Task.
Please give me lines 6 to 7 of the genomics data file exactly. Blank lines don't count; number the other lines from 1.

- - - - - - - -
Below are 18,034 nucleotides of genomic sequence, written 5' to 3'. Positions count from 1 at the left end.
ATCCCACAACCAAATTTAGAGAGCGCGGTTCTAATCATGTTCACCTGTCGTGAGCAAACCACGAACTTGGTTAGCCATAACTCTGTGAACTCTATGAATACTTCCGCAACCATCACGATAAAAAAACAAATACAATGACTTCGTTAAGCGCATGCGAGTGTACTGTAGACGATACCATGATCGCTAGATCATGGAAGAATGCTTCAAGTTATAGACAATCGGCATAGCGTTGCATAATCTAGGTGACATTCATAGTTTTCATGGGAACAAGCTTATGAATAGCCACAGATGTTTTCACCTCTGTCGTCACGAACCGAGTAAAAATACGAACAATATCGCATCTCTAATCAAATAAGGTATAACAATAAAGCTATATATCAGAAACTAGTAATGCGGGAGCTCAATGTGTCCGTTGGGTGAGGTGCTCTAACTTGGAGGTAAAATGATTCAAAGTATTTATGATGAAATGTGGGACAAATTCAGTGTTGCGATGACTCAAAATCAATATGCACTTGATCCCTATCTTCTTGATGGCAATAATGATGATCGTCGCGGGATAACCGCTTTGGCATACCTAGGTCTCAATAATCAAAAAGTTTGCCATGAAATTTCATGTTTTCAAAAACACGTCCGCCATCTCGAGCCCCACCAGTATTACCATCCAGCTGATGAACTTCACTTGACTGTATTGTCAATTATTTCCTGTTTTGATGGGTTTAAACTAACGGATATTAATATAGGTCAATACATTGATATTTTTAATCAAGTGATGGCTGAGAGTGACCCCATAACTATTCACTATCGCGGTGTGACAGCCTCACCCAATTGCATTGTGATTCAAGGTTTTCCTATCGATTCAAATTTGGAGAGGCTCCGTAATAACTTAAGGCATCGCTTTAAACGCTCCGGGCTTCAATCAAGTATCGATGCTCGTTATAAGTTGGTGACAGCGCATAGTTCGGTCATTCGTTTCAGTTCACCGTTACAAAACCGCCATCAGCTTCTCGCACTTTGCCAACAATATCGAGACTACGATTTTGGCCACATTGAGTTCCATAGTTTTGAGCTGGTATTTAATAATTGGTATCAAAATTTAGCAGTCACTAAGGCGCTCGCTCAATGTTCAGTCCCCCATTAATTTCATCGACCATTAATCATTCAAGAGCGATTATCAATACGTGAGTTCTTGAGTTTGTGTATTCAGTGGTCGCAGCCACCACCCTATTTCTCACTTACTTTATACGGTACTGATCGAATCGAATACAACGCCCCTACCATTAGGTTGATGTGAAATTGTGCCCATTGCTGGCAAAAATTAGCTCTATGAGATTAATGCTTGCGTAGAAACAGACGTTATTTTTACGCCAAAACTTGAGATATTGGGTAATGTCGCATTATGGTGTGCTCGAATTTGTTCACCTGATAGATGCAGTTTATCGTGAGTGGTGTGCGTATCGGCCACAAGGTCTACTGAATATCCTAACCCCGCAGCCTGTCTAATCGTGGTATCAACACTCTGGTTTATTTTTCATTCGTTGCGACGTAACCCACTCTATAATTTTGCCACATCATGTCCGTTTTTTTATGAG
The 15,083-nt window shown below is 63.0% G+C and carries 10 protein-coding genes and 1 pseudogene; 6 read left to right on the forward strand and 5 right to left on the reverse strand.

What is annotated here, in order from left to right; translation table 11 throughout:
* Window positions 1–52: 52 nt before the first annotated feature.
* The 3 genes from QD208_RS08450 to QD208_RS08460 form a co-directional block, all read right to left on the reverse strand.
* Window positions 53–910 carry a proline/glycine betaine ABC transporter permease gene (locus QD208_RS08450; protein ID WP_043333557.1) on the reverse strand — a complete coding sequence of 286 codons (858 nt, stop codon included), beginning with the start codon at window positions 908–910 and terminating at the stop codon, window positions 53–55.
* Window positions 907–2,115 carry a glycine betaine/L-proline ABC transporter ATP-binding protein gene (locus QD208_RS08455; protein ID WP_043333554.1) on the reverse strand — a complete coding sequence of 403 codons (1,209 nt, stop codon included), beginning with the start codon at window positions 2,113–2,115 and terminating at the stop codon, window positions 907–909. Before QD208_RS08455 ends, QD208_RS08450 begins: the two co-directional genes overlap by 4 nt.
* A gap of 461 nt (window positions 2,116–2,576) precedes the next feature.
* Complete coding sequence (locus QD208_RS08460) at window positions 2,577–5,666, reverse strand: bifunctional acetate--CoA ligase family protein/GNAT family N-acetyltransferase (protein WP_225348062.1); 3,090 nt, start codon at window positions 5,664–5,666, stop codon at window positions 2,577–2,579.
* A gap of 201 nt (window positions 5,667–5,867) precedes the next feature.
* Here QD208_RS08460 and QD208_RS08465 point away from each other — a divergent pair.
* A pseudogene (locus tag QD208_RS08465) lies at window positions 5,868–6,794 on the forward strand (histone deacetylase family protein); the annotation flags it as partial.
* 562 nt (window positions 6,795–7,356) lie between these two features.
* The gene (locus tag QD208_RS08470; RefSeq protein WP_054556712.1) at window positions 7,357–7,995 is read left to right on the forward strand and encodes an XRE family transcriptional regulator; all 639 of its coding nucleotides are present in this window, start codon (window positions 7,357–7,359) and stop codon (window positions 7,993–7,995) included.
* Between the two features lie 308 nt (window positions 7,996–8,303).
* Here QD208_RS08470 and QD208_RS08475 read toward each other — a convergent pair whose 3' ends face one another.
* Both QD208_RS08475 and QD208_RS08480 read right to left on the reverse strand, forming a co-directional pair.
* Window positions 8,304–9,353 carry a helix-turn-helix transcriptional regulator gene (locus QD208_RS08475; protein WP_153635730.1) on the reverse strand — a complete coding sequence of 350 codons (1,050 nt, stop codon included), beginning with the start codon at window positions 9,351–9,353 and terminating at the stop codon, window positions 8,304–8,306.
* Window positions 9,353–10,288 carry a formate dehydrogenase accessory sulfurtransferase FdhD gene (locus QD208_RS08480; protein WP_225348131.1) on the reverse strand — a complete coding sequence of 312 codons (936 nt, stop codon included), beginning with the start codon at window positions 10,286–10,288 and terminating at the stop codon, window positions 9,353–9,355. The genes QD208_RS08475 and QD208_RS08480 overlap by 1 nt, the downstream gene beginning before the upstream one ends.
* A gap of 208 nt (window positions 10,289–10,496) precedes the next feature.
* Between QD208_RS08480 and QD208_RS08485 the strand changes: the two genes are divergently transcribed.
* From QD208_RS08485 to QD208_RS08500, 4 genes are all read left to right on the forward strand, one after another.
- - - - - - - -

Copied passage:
* The 3 genes from QD208_RS08450 to QD208_RS08460 form a co-directional block, all read right to left on the reverse strand.
* Window positions 53–910 carry a proline/glycine betaine ABC transporter permease gene (locus QD208_RS08450; protein ID WP_043333557.1) on the reverse strand — a complete coding sequence of 286 codons (858 nt, stop codon included), beginning with the start codon at window positions 908–910 and terminating at the stop codon, window positions 53–55.